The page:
Following guidelines set by the CDC, Gov. Roy Cooper officially lifted numerous COVID-19 restrictions, including mask mandates and gathering limits for those who are fully vaccinated. I am more hopeful than ever that this pandemic will soon be behind us, and we can return to normal.
However, these lifted restrictions do not apply to those who have not received their full set of shots or have not exceeded the two-week inoculation period. I urge those who haven’t been vaccinated yet to do so. COVID-19 has not gone away completely, and we have seen thousands of new cases pop up over the last two weeks. This includes Cherokee and Clay counties, which have seen over 500 new cases in that time frame. Lives are still at risk, and we need to ensure everyone’s safety.
Getting vaccinated is not only critical for public health but also for our local hospital facilities.
In Western North Carolina over the last year, thousands of residents were hospitalized, many of whom had to be placed in intensive care units and put on oxygen. While we have quality health care facilities in our area, there are only a set number of beds and staff on-site who are able to assist a certain number of patients. Especially for those living in rural communities with only a few hospitals available, these health systems worked day and night to ensure treatment for many.
While caring for the sickest of patients, our hospitals also enforced strict rules to keep both patients and staff as safe as possible. Protocols included reduced entry, on-site COVID testing and increased sanitization procedures. Our medical professionals put their own health on the line to ensure the care of others.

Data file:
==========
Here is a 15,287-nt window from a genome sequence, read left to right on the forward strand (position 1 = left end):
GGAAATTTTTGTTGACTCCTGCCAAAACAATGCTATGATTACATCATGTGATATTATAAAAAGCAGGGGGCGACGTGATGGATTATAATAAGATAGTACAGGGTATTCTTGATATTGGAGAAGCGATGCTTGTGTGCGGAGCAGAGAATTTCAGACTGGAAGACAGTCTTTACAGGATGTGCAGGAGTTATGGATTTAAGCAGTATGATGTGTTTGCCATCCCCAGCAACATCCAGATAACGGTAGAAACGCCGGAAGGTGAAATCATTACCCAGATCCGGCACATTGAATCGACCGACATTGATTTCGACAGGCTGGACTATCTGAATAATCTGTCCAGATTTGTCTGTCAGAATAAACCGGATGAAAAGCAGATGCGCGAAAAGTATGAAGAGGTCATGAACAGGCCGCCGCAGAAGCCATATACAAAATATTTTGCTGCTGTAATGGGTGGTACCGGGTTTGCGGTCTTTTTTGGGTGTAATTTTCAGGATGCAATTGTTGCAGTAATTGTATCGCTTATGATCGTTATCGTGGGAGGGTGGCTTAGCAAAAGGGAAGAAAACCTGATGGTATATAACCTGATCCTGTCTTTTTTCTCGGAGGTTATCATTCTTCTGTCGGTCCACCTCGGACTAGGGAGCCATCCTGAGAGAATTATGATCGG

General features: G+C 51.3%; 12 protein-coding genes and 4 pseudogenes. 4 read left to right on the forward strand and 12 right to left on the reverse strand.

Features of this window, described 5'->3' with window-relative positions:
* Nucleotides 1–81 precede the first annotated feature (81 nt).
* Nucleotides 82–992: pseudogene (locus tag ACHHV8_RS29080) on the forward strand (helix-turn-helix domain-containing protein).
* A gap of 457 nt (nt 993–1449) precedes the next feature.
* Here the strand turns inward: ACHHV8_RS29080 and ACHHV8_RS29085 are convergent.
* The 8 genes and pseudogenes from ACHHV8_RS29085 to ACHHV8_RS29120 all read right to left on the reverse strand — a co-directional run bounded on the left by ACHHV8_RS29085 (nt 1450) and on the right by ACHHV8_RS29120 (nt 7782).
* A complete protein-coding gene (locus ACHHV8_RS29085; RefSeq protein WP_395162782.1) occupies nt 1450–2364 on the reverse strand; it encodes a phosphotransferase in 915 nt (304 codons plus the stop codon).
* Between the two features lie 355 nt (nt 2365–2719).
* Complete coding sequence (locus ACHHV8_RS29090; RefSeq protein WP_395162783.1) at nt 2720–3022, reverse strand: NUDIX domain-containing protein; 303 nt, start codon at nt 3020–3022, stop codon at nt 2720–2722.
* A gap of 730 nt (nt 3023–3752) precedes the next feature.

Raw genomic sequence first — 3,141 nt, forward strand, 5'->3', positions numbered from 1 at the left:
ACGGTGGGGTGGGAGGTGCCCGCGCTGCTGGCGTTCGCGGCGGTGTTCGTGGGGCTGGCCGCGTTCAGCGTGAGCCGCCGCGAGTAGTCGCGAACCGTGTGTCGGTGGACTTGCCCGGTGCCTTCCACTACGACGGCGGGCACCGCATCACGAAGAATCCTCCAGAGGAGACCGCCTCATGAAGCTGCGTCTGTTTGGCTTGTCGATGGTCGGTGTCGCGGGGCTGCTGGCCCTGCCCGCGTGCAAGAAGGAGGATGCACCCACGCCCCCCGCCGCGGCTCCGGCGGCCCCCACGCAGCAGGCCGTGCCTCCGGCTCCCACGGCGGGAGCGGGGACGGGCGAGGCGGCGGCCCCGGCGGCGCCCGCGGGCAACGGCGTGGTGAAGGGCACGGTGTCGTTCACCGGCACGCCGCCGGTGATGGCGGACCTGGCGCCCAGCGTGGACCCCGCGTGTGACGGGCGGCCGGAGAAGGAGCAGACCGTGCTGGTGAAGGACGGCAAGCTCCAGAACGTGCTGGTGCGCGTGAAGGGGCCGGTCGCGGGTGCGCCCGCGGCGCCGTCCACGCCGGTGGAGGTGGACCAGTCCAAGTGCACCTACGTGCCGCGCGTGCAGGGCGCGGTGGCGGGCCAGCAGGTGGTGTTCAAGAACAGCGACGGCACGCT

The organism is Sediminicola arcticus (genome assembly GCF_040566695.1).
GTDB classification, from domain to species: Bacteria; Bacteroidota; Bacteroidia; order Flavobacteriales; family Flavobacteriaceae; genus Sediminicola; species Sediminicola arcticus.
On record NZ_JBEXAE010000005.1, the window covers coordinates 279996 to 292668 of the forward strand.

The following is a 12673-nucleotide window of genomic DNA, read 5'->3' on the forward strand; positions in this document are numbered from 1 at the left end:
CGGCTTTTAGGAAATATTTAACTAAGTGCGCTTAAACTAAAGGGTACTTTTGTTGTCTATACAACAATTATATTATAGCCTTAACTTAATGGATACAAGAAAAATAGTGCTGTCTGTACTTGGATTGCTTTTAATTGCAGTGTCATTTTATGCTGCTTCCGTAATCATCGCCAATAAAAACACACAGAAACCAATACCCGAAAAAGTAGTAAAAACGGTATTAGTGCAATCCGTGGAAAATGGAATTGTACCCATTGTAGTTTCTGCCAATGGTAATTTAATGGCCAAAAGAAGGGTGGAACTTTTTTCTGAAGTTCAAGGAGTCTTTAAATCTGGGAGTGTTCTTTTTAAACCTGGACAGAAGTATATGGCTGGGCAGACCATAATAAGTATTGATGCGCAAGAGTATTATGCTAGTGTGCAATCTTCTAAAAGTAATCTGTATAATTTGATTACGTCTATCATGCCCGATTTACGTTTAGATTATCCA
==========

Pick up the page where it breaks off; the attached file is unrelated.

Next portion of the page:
To guarantee the efforts of our local hospitals do not go undone, we need to urge every friend, family member and community member to get vaccinated. As more North Carolinians get their shots, the sooner we come to achieving herd immunity, and the fewer hospitalizations are likely to occur due to complications from the virus.
Our local health systems, few but mighty, are counting on vaccination rates to increase so COVID-19 patient capacity at our hospitals does not reach or exceed capacity. Our facilities need to be able to treat those with COVID-19 symptoms, as well as those who require around-the-clock care, as well as everyday patients.
Returning to normal also means our hospital systems do not face overcapacity with COVID-19 patients, and getting vaccinated is the only way to achieve this.
Nearly half of North Carolina’s population has been given their doses. We need to continue this momentum as eligibility continues to open for younger ages. I urge you to get vaccinated and take sensible precautions. Not only will this help ensure your health and the health of your family, it will ease the burden on our local hospitals and their staff to whom we owe so much.
— Hayden Rogers
Editor’s note: Rogers reports that he served as the chief of staff to Western North Carolina Democratic Congressman Heath Shuler. After running for North Carolina’s 11th Congressional District in 2012, he served as the chief of staff for West Virginia Sen. Joe Manchin. He is a native of Robbinsville.